[ExI] Human Testing

spike spike66 at att.net
Sat Mar 3 14:39:10 UTC 2012

>... On Behalf Of Stefano Vaj
Subject: [ExI] Human Testing

On 3 March 2012 05:18, spike <spike66 at att.net> wrote:
>> We have constructed a monstrosity of a procedure to get a new medication

>...Interestingly, this has much to do with the existing taboo about
research programmes and experiments involving humans...So, while the
prohibition have been relaxed with time, the regulatory system is still
based on the idea that it is morally much better to let 1000 people be
killed by the "hand of god" than to risk to harm one with your own.  --
Stefano Vaj

Ja, and this latest case will really tear the mask off of that problem.  We
have long known there are maddening ethical dilemmas posed by medical
research.  Imagine that there is a class of molecules which somehow breaks
up beta amyloid clumps, thereby saving Alzheimer's and Parkinson's patients
(as well as a long list of lesser known degenerative maladies) and this
class of molecules are easily synthesized.  In order to determine the
efficacy, you need a control group, a subset of patients who get a placebo.
These die, and ruin their families in the process, all while there is
growing consensus and evidence that the medications given to the others are
effective.  These live, and perhaps leave the medical facility.

For a double blind test to be done correctly, the placebo patients must be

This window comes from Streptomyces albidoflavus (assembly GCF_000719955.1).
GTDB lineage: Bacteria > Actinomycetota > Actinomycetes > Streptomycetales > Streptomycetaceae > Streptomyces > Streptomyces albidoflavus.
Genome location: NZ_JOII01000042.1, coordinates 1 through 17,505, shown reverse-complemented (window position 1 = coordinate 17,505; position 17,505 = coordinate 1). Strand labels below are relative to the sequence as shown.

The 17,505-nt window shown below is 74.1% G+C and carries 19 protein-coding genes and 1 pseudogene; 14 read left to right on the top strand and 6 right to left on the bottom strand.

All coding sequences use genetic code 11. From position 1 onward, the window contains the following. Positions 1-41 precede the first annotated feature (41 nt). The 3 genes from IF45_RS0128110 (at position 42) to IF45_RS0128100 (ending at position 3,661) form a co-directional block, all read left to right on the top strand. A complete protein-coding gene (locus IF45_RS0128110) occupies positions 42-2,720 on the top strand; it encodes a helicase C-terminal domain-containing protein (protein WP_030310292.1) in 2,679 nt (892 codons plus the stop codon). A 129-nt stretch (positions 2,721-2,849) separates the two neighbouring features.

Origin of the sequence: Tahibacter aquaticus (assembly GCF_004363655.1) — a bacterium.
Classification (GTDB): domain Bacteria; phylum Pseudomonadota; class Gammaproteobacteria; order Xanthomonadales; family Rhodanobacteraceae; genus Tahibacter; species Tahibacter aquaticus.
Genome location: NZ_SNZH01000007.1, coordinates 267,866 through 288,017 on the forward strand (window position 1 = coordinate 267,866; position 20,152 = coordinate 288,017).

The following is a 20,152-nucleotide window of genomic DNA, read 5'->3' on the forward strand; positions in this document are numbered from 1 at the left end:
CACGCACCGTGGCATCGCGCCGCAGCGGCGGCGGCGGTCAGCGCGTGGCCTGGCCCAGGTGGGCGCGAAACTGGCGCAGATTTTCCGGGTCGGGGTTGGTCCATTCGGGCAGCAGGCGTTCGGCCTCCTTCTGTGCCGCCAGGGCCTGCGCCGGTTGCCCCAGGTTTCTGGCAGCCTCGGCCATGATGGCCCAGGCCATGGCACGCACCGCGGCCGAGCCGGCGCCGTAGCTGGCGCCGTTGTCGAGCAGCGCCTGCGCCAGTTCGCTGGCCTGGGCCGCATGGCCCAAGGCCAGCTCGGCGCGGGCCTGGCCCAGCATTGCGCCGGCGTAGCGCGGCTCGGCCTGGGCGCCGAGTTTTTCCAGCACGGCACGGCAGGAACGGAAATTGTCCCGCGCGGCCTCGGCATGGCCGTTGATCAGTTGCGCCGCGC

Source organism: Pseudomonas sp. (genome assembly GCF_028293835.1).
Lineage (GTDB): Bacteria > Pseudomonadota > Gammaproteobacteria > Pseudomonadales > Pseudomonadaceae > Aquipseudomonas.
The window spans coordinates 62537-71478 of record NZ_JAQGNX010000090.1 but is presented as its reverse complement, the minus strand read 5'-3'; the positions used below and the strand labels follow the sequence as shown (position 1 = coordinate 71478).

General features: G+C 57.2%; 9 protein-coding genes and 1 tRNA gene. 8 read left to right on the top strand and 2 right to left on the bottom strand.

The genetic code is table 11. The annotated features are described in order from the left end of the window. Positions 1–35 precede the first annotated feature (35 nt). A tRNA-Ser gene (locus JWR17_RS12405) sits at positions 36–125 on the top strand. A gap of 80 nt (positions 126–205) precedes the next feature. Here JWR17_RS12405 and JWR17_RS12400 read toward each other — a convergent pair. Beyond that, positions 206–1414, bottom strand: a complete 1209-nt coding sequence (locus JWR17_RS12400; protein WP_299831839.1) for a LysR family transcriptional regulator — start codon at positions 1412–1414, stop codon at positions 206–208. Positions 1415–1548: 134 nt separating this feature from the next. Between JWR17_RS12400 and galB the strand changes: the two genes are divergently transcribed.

chosen randomly.  There is no way for the researchers to give the real meds
to those who have a ton of money for instance, for that could (and probably
would) skew the results.  They can't pick the smartest patients for real
meds either.  The doctors would not know which patients were being given the
real meds.

So suppose the doctors recommend the trial be halted and all the patients
are given the medications (this is a common outcome.)  They reason that it
would cost less than four cigarettes a day and is relatively mild in side
effects.  Recall that the trial was halted early, so it still is not clear
if the medications are effective.  Then we risk introducing another Aricept,
which is the current commonly prescribed AD medication, which from firsthand
observation of a family member, appears to do not a damn thing, and yet it
too has a list of side effects and risks.  

So now we are in a hell of a position: if ANYTHING works, or seems to, it is
probably better than the go-to drugs we now have, Aricept and Namenda.  So
we are at a high risk of moving to a medication which may not work very
well, but is better than two meds we know don't work very well either.  To
make things worse, Aricept and Namenda apparently do help some patients.
The syndrome we call Alzheimer's is actually a collection of related
disorders.  Untangling all of it is wildly complicated.

In all the articles I am reading, the chemical class to which bexarotene
belongs is creating a stir for a reason I find striking: in these articles
the medics will marvel at the gentleness of the side effects.  They are not
actually claiming these medications work against the disease, but seem to be
say, WOW this doesn't kill our patients!

If so, bexarotene might be a huge leap forward, for it is low cost (if taken
at reagent grade) and its side effects are probably mild in most patients.
Then if reagent grade bexarotene eventually proves to be not effective, we
might be in a situation where the patients who take an alternate medical
treatment are better off than those who take the one approved by the medical
establishment, and almost as well off as those who eschew all medications.

Oy vey, is this a hell of a note or what?  How did we get here?


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